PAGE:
In this article I argue that labor practices that are detrimental to workers can be an antitrust problem even if the labor market is highly competitive. The reason is that even if a worker has many identical job offers ex ante, once the job match is formed, it is costly to dissolve. The desire to avoid these costs confers surplus that is specific to the match. This surplus will be divided via bilateral bargaining between the worker and the firm, and not in the context of the competitive labor market. Harmful labor practices may represent efforts by the firm to capture most or all of that surplus, and this can be thought of as an effort to monopolize that surplus with respect to that worker. One specific labor practice, namely imposing non-competes on workers, is particularly likely to be an antitrust problem, as it not only helps the firm capture the match-specific surplus, but also increases the surplus available to be captured by making it more difficult for the worker to re-access the competitive labor market.
In conventional antitrust analysis, there are certain conditions that must be met for a matter to be an antitrust problem. A merger is only likely to be a problem if the merging firms are close competitors to each other and there are not very many other close competitors. Coordination is only likely to be a problem if the coordinating firms collectively represent a large fraction of the sellers of the product. And conduct, including a variety of contractual restraints, is only likely to be a problem if the restraining firm has significant market power as that term is conventionally understood.3
Assuming, at least for the sake of argument, that this is true of output markets, it may appear that it must be true of input markets as well, including labor markets. Indeed, the textbook analysis of monopsony and oligopsony is very similar to that of monopoly and oligopoly,4 and this similarity is explicitly recognized in the DOJ/FTC Horizontal Merger Guidelines.5 It may therefore appear, and it is often argued, that labor market practices engaged in by firms can only be an antitrust problem in the presence of conventional labor market power, defined (roughly) as there being only one or a small number of possible employers for the type of labor in question.
The purpose of this article is to argue to the contrary. Specifically, I argue that firms can impose harmful conditions on workers even when workers have many roughly equivalent job offers to choose from.6 I further argue that this harm can reasonably be thought of as antitrust harm.7
The basic argument is as follows. Even if the labor market is very competitive ex ante (at the time of hiring), once the job match is formed, dissolving it is costly to both the worker and the firm, which means that preserving the match generates surplus, and this surplus must be divided between the worker and the firm. The more valuable the match (i.e. the more the worker prefers preserving the match to looking for another job, and the more the firm prefers preserving the match to looking for another worker), the more surplus there is to be divided.
This division will be determined via bilateral bargaining. This bargaining can be modeled using standard methods familiar from conventional antitrust analysis, specifically a model known as the Nash Bargaining model. In that model, the division of the surplus depends on the relative bargaining leverage between the worker and the firm, which loosely means that the less a party has to gain from reaching a deal, the more favorable the terms that party will receive; and on the relative bargaining power between the worker and the firm, which means that the stronger a party’s capabilities for capturing surplus, the larger the share of the surplus that party will receive. Having more bargaining leverage and more bargaining power are both beneficial to a party, but an important and under-emphasized result from the theory of Nash Bargaining is that a party that has all of the bargaining power captures all of the surplus, regardless of relative bargaining leverage. Specifically, if one party has all of the bargaining power, they can make a take-it-or-leave it offer to the other party that leaves that party no better off than they would be if the match was dissolved.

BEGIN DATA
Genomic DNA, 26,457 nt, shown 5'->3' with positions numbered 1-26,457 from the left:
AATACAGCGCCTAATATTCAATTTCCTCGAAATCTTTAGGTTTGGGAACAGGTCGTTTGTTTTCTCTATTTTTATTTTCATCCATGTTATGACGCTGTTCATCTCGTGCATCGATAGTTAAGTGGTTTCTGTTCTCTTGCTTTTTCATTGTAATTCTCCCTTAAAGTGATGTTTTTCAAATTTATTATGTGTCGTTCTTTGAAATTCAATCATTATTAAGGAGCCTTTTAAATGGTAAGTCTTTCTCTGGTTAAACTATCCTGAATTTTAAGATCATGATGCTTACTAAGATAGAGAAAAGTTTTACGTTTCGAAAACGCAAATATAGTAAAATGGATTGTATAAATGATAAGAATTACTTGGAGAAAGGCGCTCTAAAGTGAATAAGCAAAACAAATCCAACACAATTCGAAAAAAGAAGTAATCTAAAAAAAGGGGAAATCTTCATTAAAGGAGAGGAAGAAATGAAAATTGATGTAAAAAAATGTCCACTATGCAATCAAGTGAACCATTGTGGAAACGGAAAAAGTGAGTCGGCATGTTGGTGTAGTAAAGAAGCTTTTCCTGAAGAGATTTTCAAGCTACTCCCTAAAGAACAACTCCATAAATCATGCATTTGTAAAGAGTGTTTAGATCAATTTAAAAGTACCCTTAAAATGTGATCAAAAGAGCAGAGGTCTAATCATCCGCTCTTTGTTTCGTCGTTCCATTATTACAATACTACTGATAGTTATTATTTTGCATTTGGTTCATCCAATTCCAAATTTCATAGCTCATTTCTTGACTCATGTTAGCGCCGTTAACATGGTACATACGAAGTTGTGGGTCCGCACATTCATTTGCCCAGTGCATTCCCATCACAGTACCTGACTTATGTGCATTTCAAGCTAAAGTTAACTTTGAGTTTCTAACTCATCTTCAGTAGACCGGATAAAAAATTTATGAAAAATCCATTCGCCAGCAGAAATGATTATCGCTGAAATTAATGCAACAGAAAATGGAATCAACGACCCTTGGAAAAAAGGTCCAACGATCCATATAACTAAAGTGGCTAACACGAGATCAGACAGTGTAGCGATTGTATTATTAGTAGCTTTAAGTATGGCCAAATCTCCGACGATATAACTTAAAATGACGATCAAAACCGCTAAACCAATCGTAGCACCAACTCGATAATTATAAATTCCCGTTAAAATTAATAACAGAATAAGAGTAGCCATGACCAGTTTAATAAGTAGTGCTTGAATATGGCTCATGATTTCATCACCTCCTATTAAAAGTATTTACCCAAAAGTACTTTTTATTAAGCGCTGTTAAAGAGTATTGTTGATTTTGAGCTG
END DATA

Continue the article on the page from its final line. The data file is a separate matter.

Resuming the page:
Whether a worker or a firm has more bargaining leverage is difficult to say, and there is no strong empirical evidence on the subject that I am aware of. However, there is some reason to suspect that workers often “need” a deal more than firms do, giving firms more relative bargaining leverage. With regard to bargaining power, matters are much clearer. Bargaining power is very likely to be held mostly by the firm, not the worker. Firms have myriad advantages in size, resources, and sophistication, and they can unilaterally set non-negotiable firm policies. An ordinary worker has little prospect of matching these advantages, and so will be at a major disadvantage in capturing the match-specific surplus.
Bargaining power as it appears in the Nash Bargaining model corresponds to power in the ordinary English sense of the word. While not without bound (the worker can still quit), the firm is able to use its advantages to acquire bargaining power, and to use that bargaining power to benefit itself at the expense of the worker. This can take the form of chiseling on wages and hours, or poor working conditions, or even abusive or degrading treatment.